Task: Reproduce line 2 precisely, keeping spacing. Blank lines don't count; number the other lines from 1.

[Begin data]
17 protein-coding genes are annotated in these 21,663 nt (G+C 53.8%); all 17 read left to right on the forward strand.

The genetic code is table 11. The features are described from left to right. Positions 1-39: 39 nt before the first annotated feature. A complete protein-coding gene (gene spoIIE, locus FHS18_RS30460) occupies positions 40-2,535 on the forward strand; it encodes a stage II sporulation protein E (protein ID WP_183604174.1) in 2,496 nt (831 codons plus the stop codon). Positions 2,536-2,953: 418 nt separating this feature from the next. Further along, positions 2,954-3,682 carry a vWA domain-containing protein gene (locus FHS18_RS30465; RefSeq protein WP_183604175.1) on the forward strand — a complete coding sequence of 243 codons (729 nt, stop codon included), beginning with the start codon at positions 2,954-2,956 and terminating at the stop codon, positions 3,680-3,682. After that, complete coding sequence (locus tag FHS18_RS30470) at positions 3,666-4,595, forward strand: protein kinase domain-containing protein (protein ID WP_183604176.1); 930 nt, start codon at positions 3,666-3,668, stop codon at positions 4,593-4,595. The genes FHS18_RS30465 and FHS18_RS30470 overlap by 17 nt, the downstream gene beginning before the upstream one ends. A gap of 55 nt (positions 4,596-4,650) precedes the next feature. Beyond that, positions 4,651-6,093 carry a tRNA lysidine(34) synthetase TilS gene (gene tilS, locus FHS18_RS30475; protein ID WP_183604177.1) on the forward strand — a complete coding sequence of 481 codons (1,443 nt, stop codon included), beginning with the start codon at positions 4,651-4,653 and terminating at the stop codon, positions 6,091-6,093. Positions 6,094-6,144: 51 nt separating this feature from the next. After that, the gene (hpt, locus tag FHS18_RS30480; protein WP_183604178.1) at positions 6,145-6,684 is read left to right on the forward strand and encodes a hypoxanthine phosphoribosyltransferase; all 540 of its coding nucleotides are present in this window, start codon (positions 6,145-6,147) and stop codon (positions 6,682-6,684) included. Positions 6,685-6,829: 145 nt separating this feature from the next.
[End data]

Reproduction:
The genetic code is table 11. The features are described from left to right. Positions 1-39: 39 nt before the first annotated feature. A complete protein-coding gene (gene spoIIE, locus FHS18_RS30460) occupies positions 40-2,535 on the forward strand; it encodes a stage II sporulation protein E (protein ID WP_183604174.1) in 2,496 nt (831 codons plus the stop codon). Positions 2,536-2,953: 418 nt separating this feature from the next. Further along, positions 2,954-3,682 carry a vWA domain-containing protein gene (locus FHS18_RS30465; RefSeq protein WP_183604175.1) on the forward strand — a complete coding sequence of 243 codons (729 nt, stop codon included), beginning with the start codon at positions 2,954-2,956 and terminating at the stop codon, positions 3,680-3,682. After that, complete coding sequence (locus tag FHS18_RS30470) at positions 3,666-4,595, forward strand: protein kinase domain-containing protein (protein ID WP_183604176.1); 930 nt, start codon at positions 3,666-3,668, stop codon at positions 4,593-4,595. The genes FHS18_RS30465 and FHS18_RS30470 overlap by 17 nt, the downstream gene beginning before the upstream one ends. A gap of 55 nt (positions 4,596-4,650) precedes the next feature. Beyond that, positions 4,651-6,093 carry a tRNA lysidine(34) synthetase TilS gene (gene tilS, locus FHS18_RS30475; protein ID WP_183604177.1) on the forward strand — a complete coding sequence of 481 codons (1,443 nt, stop codon included), beginning with the start codon at positions 4,651-4,653 and terminating at the stop codon, positions 6,091-6,093. Positions 6,094-6,144: 51 nt separating this feature from the next. After that, the gene (hpt, locus tag FHS18_RS30480; protein WP_183604178.1) at positions 6,145-6,684 is read left to right on the forward strand and encodes a hypoxanthine phosphoribosyltransferase; all 540 of its coding nucleotides are present in this window, start codon (positions 6,145-6,147) and stop codon (positions 6,682-6,684) included. Positions 6,685-6,829: 145 nt separating this feature from the next.